In 2011, the Affordable Care Act began regulating health insurers' medical loss ratio (MLR) to reduce the overall cost of insurance and give consumers rebates if plans did not comply. During the rule's first year, insurers paid $1 billion to consumers, according to recent research from the Commonwealth Fund. Rebates dropped to $325 million in 2013, demonstrating an increase in insurer compliance with the MLR rule.
Additionally, insurers reduced their administrative costs without increasing their profits and produced a net reduction in overhead that amounted to more than $3 billion over the first three years. Here are some other key points of the research:
Number of health plans. Nearly 500 insurers participated in each of the individual, small-group and large-group markets in 2013. These numbers were down slightly from 2011. However, insurer participation has been declining for more than a decade, the report said--meaning, the number of insurers does not appear to be related to the ACA.
Drop in rebates. From 2011 to 2013, the amount of total rebates that insurers paid to consumers dropped by more than two-thirds. This jump, in part, is thanks to a decline in the average size of rebates owed in the group markets, which itself reflects better compliance with the MLR. Under the ACA, individual and small-group plans must have an MLR of 80 percent; the figure is 85 percent for large-group plans.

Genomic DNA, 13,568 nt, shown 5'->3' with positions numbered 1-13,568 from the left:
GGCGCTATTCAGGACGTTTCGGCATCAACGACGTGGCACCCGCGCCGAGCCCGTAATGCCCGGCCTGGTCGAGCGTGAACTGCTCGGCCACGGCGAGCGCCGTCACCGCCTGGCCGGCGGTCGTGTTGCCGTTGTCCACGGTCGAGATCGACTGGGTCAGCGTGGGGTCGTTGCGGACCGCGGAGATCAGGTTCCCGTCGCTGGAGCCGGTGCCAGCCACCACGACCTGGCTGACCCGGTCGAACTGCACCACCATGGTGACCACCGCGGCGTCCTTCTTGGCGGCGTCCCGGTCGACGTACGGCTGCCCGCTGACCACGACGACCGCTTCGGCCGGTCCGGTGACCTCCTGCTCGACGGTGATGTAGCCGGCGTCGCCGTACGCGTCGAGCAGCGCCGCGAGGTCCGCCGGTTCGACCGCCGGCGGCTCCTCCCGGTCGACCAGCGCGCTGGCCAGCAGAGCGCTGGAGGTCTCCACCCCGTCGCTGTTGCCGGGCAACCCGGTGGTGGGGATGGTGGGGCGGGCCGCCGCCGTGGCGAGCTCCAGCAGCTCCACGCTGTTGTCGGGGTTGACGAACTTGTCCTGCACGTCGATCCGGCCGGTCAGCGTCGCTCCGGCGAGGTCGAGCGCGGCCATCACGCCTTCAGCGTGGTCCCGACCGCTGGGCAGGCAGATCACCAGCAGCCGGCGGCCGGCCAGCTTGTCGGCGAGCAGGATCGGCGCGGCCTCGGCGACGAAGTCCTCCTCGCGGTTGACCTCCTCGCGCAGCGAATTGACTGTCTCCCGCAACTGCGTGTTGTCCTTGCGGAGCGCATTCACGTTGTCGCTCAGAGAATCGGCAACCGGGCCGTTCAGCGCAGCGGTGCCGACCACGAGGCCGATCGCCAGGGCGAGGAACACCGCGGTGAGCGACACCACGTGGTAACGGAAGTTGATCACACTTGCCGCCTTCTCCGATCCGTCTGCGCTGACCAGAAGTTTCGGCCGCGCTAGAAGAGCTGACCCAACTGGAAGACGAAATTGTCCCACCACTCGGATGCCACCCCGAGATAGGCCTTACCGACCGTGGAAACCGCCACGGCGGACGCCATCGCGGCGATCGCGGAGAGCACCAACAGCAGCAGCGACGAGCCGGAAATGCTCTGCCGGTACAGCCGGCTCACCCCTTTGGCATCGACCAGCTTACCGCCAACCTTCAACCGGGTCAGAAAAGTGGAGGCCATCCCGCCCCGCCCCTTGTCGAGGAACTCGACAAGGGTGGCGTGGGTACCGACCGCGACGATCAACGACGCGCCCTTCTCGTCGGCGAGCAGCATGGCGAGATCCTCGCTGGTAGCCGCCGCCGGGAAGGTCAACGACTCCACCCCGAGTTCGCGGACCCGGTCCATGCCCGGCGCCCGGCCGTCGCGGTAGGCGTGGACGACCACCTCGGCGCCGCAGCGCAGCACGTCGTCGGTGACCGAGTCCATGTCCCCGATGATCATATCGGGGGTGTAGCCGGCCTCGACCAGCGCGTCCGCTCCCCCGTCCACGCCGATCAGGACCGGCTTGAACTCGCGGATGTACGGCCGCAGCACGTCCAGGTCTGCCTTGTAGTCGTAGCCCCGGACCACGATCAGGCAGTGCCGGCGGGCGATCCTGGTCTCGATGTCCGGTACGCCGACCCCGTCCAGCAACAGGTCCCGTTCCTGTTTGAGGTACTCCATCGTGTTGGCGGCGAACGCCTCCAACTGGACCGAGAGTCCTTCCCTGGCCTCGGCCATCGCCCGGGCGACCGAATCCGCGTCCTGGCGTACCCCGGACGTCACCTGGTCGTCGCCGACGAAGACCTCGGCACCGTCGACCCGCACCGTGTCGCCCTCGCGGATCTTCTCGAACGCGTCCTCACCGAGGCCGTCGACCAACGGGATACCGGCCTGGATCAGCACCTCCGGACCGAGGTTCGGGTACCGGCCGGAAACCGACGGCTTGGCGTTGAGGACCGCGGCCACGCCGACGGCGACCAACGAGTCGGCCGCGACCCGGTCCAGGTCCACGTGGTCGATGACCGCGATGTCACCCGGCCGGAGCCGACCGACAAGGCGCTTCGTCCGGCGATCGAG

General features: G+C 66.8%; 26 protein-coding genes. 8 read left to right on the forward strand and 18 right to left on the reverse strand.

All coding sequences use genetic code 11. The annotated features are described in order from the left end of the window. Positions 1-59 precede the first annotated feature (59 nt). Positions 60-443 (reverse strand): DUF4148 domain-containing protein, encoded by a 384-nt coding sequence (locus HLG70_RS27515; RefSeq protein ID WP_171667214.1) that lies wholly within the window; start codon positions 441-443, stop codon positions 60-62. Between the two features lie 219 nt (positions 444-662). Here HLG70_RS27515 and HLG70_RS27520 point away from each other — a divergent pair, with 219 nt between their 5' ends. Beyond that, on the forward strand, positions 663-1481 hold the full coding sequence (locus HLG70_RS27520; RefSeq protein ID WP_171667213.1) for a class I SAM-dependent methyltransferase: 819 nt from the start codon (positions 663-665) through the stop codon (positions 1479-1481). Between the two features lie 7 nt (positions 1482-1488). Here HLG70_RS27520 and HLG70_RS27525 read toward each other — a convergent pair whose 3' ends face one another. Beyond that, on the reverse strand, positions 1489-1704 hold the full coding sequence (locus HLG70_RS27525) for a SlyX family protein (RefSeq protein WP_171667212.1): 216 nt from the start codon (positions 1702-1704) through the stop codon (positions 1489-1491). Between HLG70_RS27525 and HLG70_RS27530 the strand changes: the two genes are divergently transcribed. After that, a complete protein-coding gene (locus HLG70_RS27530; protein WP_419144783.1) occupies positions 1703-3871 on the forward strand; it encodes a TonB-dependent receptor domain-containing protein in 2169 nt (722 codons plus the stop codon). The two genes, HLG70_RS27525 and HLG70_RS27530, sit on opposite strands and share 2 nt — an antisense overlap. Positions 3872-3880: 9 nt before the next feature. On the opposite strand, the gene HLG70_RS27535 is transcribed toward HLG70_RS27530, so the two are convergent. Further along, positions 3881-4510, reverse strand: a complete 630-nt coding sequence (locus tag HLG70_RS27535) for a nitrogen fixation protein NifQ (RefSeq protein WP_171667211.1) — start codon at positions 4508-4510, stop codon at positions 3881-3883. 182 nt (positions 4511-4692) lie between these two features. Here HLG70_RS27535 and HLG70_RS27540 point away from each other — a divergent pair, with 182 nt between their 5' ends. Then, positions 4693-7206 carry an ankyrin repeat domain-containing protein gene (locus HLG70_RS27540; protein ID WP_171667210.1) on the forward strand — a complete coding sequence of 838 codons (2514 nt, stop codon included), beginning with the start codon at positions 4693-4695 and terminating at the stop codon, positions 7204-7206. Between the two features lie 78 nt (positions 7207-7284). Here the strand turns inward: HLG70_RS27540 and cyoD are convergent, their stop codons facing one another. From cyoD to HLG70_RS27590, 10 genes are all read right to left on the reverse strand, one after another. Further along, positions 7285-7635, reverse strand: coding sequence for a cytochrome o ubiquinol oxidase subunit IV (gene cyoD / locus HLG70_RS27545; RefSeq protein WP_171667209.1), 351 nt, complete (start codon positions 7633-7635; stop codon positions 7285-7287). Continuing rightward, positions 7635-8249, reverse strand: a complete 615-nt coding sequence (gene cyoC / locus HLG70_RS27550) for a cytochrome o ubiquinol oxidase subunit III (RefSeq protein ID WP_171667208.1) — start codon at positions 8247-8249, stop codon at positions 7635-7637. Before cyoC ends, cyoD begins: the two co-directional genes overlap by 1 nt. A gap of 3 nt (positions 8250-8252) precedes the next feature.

Financial performance. Between 2010 and 2011, insurer's non-medical overhead dropped by about $350 million. The change in non-medical overhead enabled consumers to reap benefits. For instance, between 2011 and 2012, the drop of just 0.5 percent amounted to a consumer gain of about $2 billion.
Administrative costs. Many believe that increasing MLRs will cause insurers to reduce the role of independent brokers, the report said. Yet broker expenses, which amount to 3 percent of premiums, have dropped only 0.2 percentage points overall since 2011.
"Federal regulation of MLRs appears to be producing significant consumer benefits without causing any substantial harm to the insurance markets," The Commonwealth Fund concluded, adding, "this was achieved without a great exodus of insurers from the market."
Despite greater compliance with the MLR rule, insurers still push to change the requirements. For instance, the industry wants payments to brokers and agents excluded from administrative costs, claiming that their inclusion in MLR calculations hurts insurers' bottom lines and drives up premiums, FierceHealthPayer previously reported.
- here's the Commonwealth Fund research